The availability of sensitive (e.g., HAdV-5) and resistant (e.g., HAdV-19c) serotypes provided a means to test this HD5 neutralization model by generating virus chimeras. Initially, virus chimeras were constructed by replacing the sequences for fiber, penton base, and hexon in the HAdV-5 genome with the corresponding sequences from HAdV-19c. Consistent with previous studies [37], [38], the virus chimera containing the HAdV-19c hexon is not viable; however, constructs containing the HAdV-19c fiber (19cF) or penton base (19cPB) are capable of replicating. When each of these viruses was tested for sensitivity to HD5, we found that the 19cF virus is completely resistant to neutralization (Figure 6). In contrast, the 19cPB virus has an intermediate phenotype. It is partially neutralized by HD5 but only at the higher concentration tested (10 µM). Together, these results indicate that both fiber and penton base are involved in HD5 neutralization.

thumbnail

Figure 6. Neutralization determinants are located in fiber and penton base.

A) Schematic of chimeric viruses. Capsid proteins are depicted in the order in which they are encoded in the virus genome for HAdV-5 (white) and HAdV-19c (grey). The variable residues in fiber (GYAR and DTET) are indicated for each construct. B) Each of the chimeric viruses was incubated with 5 µM (grey) or 10 µM (black) HD5 and assessed for infectivity on A549 cells. Data are the mean of the percent infectivity compared to control cells infected with each virus in the absence of defensin for at least three independent experiments ± SD. The upper limit for quantification of this assay is 200%.

doi:10.1371/journal.ppat.1000959.g006

Based on these results, we created an additional construct in which only the four residues in the HAdV-5 fiber variable region (DTET) were replaced by the corresponding residues from HAdV-19c (GYAR). Compared to HAdV-5, the GYAR virus is less sensitive to 5 µM HD5. We then combined the GYAR substitution with the PB substitution in a single construct (PB/GYAR). This construct, like 19cF and wild type HAdV-19c, is completely resistant to neutralization by HD5. This result confirms a role for the DTET/GYAR variable fiber region in HD5 neutralization, as the PB/GYAR chimera is even more resistant to HD5 then 19cPB alone. Additional studies using a higher concentration of HD5 (20 µM) confirmed the defensin-resistance of HAdV-19c, 19cF, and PB/GYAR (data not shown). Equivalent results were obtained using a FACS-based assay that requires 100-fold lower moi, indicating that variations in particle to pfu ratios among the virus preparations could not account for the differences in phenotype (data not shown). Studies equivalent to those in Figure 2B to measure HD5 binding to both 19cF and PB/GYAR did not detect a reduction in the amount of HD5 bound to these viruses compared to HAdV-5 (data not shown). Taken together, these studies demonstrate that HD5-mediated inhibition of HAdV infection is determined by species-specific sequences in the virus capsid and that critical neutralizing determinants are found in both fiber and penton base; however, the lack of reduction in overall HD5 binding to the resistant chimeric viruses suggests that additional, non-neutralizing binding determinants remain intact.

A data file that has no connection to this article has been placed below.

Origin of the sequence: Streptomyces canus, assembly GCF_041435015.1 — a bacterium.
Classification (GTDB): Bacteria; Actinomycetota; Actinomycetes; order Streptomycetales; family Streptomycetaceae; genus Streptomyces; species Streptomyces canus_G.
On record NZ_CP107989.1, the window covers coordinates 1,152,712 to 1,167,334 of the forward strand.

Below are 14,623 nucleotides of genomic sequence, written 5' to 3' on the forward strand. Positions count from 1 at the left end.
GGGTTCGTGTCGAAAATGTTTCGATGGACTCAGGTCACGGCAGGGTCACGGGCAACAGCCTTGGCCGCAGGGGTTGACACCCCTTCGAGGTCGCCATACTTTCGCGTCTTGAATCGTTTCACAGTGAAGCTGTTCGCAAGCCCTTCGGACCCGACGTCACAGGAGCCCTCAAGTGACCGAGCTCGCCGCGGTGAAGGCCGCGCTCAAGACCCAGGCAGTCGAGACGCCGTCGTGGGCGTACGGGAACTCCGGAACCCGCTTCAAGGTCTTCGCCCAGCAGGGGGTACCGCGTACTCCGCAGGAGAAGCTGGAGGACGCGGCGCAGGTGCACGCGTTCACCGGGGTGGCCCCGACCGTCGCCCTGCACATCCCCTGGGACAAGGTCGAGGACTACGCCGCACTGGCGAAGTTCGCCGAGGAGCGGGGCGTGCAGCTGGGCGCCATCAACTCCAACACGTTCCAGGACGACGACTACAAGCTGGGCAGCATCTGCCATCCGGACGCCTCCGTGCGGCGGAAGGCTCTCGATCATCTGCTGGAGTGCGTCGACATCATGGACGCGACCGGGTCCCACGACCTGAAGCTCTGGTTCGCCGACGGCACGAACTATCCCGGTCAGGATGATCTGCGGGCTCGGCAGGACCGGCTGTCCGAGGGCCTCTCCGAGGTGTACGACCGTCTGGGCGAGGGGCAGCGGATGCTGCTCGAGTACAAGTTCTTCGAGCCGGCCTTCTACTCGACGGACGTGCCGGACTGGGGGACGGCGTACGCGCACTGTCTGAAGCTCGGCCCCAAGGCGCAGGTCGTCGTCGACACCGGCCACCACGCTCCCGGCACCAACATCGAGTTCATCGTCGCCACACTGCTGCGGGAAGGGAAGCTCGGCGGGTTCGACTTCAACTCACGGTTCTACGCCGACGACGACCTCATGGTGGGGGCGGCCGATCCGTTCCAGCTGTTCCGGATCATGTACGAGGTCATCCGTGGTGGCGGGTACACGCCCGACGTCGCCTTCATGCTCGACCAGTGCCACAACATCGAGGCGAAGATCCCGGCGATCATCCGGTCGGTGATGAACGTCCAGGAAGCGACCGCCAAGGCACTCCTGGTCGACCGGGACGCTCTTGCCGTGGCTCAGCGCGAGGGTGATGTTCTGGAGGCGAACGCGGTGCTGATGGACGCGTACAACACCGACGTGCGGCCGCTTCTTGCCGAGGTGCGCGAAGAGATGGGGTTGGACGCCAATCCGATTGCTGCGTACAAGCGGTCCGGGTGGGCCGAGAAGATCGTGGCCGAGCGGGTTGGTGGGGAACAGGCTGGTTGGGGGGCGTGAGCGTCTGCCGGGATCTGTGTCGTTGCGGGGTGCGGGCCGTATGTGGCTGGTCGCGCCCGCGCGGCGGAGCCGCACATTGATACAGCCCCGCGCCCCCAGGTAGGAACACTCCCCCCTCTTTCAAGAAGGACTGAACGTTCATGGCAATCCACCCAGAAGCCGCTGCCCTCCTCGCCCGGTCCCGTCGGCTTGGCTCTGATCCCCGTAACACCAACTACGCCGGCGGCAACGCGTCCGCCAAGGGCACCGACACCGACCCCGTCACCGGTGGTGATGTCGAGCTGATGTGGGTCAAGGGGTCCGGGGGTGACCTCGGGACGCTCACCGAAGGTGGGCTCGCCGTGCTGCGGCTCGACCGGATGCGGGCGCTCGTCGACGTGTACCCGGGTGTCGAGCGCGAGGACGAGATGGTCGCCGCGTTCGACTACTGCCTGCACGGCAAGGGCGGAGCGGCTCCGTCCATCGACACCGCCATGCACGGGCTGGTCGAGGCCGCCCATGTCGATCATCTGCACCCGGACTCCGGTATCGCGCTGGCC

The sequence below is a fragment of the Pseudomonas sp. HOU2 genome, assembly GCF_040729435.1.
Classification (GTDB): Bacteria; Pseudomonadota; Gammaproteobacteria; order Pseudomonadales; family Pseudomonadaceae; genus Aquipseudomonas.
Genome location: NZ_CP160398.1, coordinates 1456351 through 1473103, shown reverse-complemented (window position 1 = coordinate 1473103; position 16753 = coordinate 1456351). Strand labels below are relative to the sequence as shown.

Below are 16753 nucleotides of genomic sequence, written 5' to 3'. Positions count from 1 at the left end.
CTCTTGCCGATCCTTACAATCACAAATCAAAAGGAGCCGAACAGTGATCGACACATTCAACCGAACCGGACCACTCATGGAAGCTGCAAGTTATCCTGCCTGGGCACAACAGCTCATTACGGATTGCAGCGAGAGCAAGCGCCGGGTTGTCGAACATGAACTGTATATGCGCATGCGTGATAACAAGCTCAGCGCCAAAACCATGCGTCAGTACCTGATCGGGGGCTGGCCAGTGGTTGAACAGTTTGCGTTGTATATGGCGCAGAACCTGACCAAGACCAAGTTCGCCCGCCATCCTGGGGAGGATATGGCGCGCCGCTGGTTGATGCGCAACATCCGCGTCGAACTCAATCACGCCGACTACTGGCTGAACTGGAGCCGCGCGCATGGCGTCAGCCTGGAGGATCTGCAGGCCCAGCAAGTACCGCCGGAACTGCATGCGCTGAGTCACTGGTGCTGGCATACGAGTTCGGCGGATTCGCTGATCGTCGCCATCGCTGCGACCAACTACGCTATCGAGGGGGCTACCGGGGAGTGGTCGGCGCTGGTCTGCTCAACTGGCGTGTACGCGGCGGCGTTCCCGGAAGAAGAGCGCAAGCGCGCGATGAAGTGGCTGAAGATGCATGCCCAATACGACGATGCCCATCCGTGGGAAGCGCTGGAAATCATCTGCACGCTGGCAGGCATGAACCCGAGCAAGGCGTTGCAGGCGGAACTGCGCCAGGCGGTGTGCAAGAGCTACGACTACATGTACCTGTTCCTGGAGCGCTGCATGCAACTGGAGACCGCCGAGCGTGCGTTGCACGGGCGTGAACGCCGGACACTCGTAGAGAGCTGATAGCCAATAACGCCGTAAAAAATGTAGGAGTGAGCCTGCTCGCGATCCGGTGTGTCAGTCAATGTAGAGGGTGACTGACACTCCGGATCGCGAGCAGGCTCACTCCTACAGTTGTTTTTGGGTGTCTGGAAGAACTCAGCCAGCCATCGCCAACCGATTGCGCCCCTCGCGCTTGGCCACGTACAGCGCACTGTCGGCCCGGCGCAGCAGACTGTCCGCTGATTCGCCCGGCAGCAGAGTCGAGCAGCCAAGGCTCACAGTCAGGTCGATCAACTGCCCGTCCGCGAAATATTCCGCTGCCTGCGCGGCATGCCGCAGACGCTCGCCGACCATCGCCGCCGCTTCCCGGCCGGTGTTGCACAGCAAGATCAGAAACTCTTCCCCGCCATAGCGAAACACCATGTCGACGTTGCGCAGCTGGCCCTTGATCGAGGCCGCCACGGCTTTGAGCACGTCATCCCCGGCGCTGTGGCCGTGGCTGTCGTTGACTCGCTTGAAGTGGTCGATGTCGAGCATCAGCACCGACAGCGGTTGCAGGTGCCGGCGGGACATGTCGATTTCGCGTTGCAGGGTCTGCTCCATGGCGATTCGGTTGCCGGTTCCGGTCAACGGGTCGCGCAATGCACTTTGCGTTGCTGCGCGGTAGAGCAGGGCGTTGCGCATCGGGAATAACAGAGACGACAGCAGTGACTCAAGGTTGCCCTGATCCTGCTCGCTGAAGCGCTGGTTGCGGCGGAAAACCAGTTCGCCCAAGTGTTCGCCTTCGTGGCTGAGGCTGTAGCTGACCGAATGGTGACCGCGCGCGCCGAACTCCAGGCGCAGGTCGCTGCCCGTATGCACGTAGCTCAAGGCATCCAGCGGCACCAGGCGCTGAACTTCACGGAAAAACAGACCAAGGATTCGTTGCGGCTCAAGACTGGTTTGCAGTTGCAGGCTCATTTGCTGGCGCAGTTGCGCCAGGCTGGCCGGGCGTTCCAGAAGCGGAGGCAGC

Discussion

These studies extend our understanding of the mechanism of α-defensin-mediated neutralization of HAdV. We observed species-specific neutralization of HAdVs, which is dependent upon defensin binding to the virus capsid. Thousands of defensin molecules bind to each virus particle with an approximate KD that correlates well with the IC50 for virus infection, and antiviral activity is dependent upon the tertiary structure of a correctly folded α-defensin molecule. Structural analysis by cryoEM indicates that defensins bind to all of the exposed major capsid proteins. Based on sequence analysis and cryoEM studies, we proposed that potential critical sites for defensin binding are located at the point of contact between penton base and fiber. The importance of these sites for defensin neutralization was confirmed by an analysis of virus chimeras comprised of sequences from sensitive and resistant HAdV serotypes, indicating that neutralization determinants are found in both fiber and penton base. In conjunction with our previous studies, this observation suggests a model in which defensin binding to these critical neutralization sites prevents fiber dissociation, thereby blocking subsequent steps in HAdV uncoating that are required for release of protein VI, endosomalysis, and infection.

Differential susceptibility to defensin was previously observed in studies of cutaneous and genital serotypes of HPV [9], suggesting that there are specific determinants on the HPV capsid that dictate defensin neutralization. To investigate whether this is also the case for HAdV, we tested the sensitivity of representative serotypes from 6 of the 7 HAdV species to defensins HD5 and HNP1. Consistent with more limited previous studies [12], we found that sensitivity to defensins is species specific. Because the defensin-capsid interaction is at least in part based on electrostatic interactions [13], a simple hypothesis is that defensin sensitivity would correlate with net hexon charge. However, this is not the case, even though the major electrostatic property of the AdV is from hexon [39]. This observation supports a model in which specific binding determinants dictate defensin sensitivity.